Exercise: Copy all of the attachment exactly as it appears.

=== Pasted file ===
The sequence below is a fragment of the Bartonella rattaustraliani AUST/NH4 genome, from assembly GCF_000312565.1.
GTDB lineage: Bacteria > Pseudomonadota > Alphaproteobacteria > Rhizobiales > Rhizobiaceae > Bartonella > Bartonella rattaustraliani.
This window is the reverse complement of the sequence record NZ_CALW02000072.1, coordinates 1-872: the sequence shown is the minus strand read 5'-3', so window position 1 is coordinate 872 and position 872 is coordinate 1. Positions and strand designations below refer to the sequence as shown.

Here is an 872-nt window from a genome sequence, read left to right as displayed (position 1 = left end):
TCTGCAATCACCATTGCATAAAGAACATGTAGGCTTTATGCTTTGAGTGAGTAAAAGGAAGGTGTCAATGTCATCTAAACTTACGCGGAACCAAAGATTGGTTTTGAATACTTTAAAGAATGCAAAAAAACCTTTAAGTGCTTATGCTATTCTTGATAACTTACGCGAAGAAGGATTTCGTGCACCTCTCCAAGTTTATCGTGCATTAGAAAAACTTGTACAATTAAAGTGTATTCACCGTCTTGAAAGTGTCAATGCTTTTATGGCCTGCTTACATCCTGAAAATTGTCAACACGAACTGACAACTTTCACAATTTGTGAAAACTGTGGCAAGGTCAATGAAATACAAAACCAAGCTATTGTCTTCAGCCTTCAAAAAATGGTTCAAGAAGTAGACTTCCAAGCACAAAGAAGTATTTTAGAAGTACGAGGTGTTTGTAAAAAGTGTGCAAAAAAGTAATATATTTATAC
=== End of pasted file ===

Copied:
The sequence below is a fragment of the Bartonella rattaustraliani AUST/NH4 genome, from assembly GCF_000312565.1.
GTDB lineage: Bacteria > Pseudomonadota > Alphaproteobacteria > Rhizobiales > Rhizobiaceae > Bartonella > Bartonella rattaustraliani.
This window is the reverse complement of the sequence record NZ_CALW02000072.1, coordinates 1-872: the sequence shown is the minus strand read 5'-3', so window position 1 is coordinate 872 and position 872 is coordinate 1. Positions and strand designations below refer to the sequence as shown.

Here is an 872-nt window from a genome sequence, read left to right as displayed (position 1 = left end):
TCTGCAATCACCATTGCATAAAGAACATGTAGGCTTTATGCTTTGAGTGAGTAAAAGGAAGGTGTCAATGTCATCTAAACTTACGCGGAACCAAAGATTGGTTTTGAATACTTTAAAGAATGCAAAAAAACCTTTAAGTGCTTATGCTATTCTTGATAACTTACGCGAAGAAGGATTTCGTGCACCTCTCCAAGTTTATCGTGCATTAGAAAAACTTGTACAATTAAAGTGTATTCACCGTCTTGAAAGTGTCAATGCTTTTATGGCCTGCTTACATCCTGAAAATTGTCAACACGAACTGACAACTTTCACAATTTGTGAAAACTGTGGCAAGGTCAATGAAATACAAAACCAAGCTATTGTCTTCAGCCTTCAAAAAATGGTTCAAGAAGTAGACTTCCAAGCACAAAGAAGTATTTTAGAAGTACGAGGTGTTTGTAAAAAGTGTGCAAAAAAGTAATATATTTATAC